The Power of German Chocolate Cake

I recently read that an increasing number of Americans wants to remove from our schools’ curricula anything that reflects poorly on their states or the United States as a country. Like teaching the history of racism because, they say, it’s unpleasant for children to think about slavery and its legacy.

So, the thinking goes, simply remove the teaching of racism from schools and then pretend the whole thing never happened.

Trouble is, it did happen and is happening.

“The realities of race and racism in the United States are uncomfortable. But we can teach about these realities in ways that allow that discomfort to happen while also moving past it to real understanding.” ~ National Institute of Education 

This matter of race relations and bigotry is the original sin of America. Consider this fact: for 50 of America’s first 61 years our presidents were also slaveholders. Racism and bigotry were baked into our country’s DNA.

To be finally done with it we’ll need not only more legislation but a powerful dose of charity and tolerance injected into the hearts of each of us.

Here’s the story of my first dose:

Growing up, as I did, in the years following the Second World War, the Germans and the Japanese were still seen by many as the enemy.

It seemed like every dad who’d served in either Europe or the South Pacific had stories of bloody battles fought against the “Japs” or “Krauts.”

So when a former German soldier’s family moved in next door to us it was a really scary event. Just imagine it: the enemy — living next door.

My neighbors were aghast and we were left swimming in the murky stream of bitter resentment.

Our new neighbor, Otto Deckinger, had served with distinction in the German army and had the medals to prove it. He was a baker by trade and had two children.

The kids on the block constantly tormented his son, Rudy.

  • starting fist fights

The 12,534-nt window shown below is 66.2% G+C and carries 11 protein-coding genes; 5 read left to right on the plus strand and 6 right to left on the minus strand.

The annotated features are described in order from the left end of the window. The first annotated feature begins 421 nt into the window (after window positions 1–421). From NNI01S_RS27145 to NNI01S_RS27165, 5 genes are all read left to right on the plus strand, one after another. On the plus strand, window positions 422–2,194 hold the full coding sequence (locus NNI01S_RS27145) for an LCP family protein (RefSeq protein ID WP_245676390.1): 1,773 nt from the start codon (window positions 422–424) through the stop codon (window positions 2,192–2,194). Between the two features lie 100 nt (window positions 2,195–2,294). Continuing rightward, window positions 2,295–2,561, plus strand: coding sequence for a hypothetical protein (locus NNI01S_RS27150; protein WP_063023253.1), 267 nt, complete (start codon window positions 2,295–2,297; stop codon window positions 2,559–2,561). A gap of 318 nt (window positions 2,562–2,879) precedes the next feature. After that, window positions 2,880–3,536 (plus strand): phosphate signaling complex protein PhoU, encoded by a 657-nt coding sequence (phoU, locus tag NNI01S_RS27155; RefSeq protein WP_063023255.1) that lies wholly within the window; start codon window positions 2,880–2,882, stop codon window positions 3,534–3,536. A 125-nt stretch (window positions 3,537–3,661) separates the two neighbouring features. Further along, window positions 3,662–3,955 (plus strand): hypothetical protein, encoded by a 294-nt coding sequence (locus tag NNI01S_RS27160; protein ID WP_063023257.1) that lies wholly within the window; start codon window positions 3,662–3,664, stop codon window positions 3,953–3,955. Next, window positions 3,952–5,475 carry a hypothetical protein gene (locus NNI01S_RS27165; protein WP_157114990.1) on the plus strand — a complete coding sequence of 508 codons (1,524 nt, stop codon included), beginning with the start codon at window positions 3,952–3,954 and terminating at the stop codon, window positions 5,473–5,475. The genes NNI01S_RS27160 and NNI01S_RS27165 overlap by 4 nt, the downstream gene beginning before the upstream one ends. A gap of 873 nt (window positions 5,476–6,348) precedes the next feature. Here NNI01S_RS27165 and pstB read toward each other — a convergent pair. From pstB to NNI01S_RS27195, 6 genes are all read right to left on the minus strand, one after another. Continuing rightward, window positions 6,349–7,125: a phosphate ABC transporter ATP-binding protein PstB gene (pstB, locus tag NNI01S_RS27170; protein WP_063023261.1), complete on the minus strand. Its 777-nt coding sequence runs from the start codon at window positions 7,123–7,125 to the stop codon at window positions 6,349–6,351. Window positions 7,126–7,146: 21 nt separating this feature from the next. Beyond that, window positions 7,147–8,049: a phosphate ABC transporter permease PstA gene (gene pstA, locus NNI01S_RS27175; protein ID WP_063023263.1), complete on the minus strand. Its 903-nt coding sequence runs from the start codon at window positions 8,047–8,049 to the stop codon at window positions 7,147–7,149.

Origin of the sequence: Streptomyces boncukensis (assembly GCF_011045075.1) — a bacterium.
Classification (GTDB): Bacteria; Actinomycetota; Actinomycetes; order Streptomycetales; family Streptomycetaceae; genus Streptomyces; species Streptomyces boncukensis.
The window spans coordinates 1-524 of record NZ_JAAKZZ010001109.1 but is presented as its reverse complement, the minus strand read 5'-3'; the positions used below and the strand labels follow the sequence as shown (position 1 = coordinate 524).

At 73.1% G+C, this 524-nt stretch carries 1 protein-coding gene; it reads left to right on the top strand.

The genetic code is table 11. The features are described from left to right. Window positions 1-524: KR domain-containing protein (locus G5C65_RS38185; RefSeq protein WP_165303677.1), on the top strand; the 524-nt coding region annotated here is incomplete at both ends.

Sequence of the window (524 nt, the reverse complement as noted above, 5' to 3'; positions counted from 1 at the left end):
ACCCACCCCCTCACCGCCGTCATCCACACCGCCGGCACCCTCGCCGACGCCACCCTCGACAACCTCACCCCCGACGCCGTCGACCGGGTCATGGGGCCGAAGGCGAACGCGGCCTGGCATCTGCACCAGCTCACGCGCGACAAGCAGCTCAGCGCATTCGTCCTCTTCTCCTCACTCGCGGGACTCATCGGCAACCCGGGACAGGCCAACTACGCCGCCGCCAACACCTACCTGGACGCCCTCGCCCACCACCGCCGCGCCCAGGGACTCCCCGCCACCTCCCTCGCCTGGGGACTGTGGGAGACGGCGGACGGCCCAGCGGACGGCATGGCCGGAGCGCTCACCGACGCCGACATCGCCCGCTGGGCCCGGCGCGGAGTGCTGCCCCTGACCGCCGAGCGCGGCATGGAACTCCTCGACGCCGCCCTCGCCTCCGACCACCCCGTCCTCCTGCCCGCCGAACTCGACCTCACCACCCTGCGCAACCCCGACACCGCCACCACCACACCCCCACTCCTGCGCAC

• yelling ugly slurs
  • keeping him off teams

He was seen as an extension of his dad — an enemy.

Of course, we all were taking our cues from our parents, building ever higher walls to hide from our growing fears.

Then Big Bill Browning stepped in and tore down the wall. 

Bill was a World War II veteran, a boilermaker by trade, and strong as an ox. He had a young son with a disability, so he knew something about how the weak are preyed upon.

One day, the neighborhood bullies ganged up on Rudy and were pummeling him unmercifully. Out of nowhere Bill Browning came running down the street, jumped into the scrum and began peeling off the bullies like rag dolls.

Big Bill Browning was a — for real — tough guy.

He announced, in no uncertain terms, we would end this war on Independence Day at 3 pm.

This is when I witnessed a neighborhood master class in ending intolerance. 

Bill got the idea that he and Otto would host a picnic in Otto’s back yard and invite the whole block. Bill would grill hamburgers and Otto would bring his legendary German chocolate cake. So at precisely 3 pm on Independence Day a picnic for the ages commenced.

The whole block (including the bullies) feasted, laughed, made friends and gorged on hamburgers, watermelon and German chocolate cake. 

Big Bill gathered everyone around and shared a gripping war story from his time in the South Pacific. Then he asked Otto to share a story from his time in a prison camp in North Africa.

It was very emotional.

He then gestured to Otto, took both his hands, raised them up and declared from this day forward:

  • we’re all friends,
  • we’re al neighbors,
  • we’re all Americans.

My neighbors let out a cheer and, it can be said, our war finally came to an end.

Bill and Otto had injected us all with a strong dose of humanity.

I remember afterwards talking with Rudy about baseball and discovering he was a big fan of Vada Pinson, just like I was. In fact, he was kid who had fears, yearnings, hopes and dreams, just like I had.

It’s been said when someone is headed down the wrong road, they don’t need motivation to speed them up. What they need is education to turn them around…

…and maybe a few slices of German chocolate cake.

Just a thought…


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